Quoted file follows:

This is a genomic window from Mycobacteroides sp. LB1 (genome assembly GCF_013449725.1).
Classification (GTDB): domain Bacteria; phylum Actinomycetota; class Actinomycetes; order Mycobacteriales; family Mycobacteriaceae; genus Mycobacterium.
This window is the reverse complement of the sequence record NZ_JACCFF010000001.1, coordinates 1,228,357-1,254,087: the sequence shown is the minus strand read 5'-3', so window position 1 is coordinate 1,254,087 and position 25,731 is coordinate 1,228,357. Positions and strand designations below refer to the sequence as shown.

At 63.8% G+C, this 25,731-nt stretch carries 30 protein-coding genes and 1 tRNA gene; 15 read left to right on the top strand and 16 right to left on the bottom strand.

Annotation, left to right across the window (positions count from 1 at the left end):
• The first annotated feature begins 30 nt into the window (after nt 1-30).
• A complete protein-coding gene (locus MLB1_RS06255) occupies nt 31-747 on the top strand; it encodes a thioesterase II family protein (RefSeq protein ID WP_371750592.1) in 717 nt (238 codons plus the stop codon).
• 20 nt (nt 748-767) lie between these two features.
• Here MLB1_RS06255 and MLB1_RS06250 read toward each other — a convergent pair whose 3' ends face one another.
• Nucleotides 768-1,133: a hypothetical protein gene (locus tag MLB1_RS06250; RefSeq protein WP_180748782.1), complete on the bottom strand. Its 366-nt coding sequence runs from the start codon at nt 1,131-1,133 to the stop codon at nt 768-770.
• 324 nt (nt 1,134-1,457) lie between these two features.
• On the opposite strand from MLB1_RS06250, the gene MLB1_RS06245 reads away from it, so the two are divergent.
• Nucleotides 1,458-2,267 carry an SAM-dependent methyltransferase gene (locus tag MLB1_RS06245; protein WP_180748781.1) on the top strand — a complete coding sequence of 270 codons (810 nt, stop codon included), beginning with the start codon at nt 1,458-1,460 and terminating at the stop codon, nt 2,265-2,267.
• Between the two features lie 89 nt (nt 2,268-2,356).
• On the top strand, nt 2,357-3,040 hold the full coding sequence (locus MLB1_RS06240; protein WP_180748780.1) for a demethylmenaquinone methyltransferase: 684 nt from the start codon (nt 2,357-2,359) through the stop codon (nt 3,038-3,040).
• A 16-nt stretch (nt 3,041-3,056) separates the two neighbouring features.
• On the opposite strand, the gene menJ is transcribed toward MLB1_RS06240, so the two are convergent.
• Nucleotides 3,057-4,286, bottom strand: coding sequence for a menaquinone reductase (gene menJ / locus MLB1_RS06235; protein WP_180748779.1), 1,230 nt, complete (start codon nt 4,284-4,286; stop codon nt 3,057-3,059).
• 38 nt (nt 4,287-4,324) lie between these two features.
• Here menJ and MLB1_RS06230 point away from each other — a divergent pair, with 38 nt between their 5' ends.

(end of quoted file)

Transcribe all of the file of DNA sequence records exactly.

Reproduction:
This is a genomic window from Mycobacteroides sp. LB1 (genome assembly GCF_013449725.1).
Classification (GTDB): domain Bacteria; phylum Actinomycetota; class Actinomycetes; order Mycobacteriales; family Mycobacteriaceae; genus Mycobacterium.
This window is the reverse complement of the sequence record NZ_JACCFF010000001.1, coordinates 1,228,357-1,254,087: the sequence shown is the minus strand read 5'-3', so window position 1 is coordinate 1,254,087 and position 25,731 is coordinate 1,228,357. Positions and strand designations below refer to the sequence as shown.

At 63.8% G+C, this 25,731-nt stretch carries 30 protein-coding genes and 1 tRNA gene; 15 read left to right on the top strand and 16 right to left on the bottom strand.

Annotation, left to right across the window (positions count from 1 at the left end):
• The first annotated feature begins 30 nt into the window (after nt 1-30).
• A complete protein-coding gene (locus MLB1_RS06255) occupies nt 31-747 on the top strand; it encodes a thioesterase II family protein (RefSeq protein ID WP_371750592.1) in 717 nt (238 codons plus the stop codon).
• 20 nt (nt 748-767) lie between these two features.
• Here MLB1_RS06255 and MLB1_RS06250 read toward each other — a convergent pair whose 3' ends face one another.
• Nucleotides 768-1,133: a hypothetical protein gene (locus tag MLB1_RS06250; RefSeq protein WP_180748782.1), complete on the bottom strand. Its 366-nt coding sequence runs from the start codon at nt 1,131-1,133 to the stop codon at nt 768-770.
• 324 nt (nt 1,134-1,457) lie between these two features.
• On the opposite strand from MLB1_RS06250, the gene MLB1_RS06245 reads away from it, so the two are divergent.
• Nucleotides 1,458-2,267 carry an SAM-dependent methyltransferase gene (locus tag MLB1_RS06245; protein WP_180748781.1) on the top strand — a complete coding sequence of 270 codons (810 nt, stop codon included), beginning with the start codon at nt 1,458-1,460 and terminating at the stop codon, nt 2,265-2,267.
• Between the two features lie 89 nt (nt 2,268-2,356).
• On the top strand, nt 2,357-3,040 hold the full coding sequence (locus MLB1_RS06240; protein WP_180748780.1) for a demethylmenaquinone methyltransferase: 684 nt from the start codon (nt 2,357-2,359) through the stop codon (nt 3,038-3,040).
• A 16-nt stretch (nt 3,041-3,056) separates the two neighbouring features.
• On the opposite strand, the gene menJ is transcribed toward MLB1_RS06240, so the two are convergent.
• Nucleotides 3,057-4,286, bottom strand: coding sequence for a menaquinone reductase (gene menJ / locus MLB1_RS06235; protein WP_180748779.1), 1,230 nt, complete (start codon nt 4,284-4,286; stop codon nt 3,057-3,059).
• 38 nt (nt 4,287-4,324) lie between these two features.
• Here menJ and MLB1_RS06230 point away from each other — a divergent pair, with 38 nt between their 5' ends.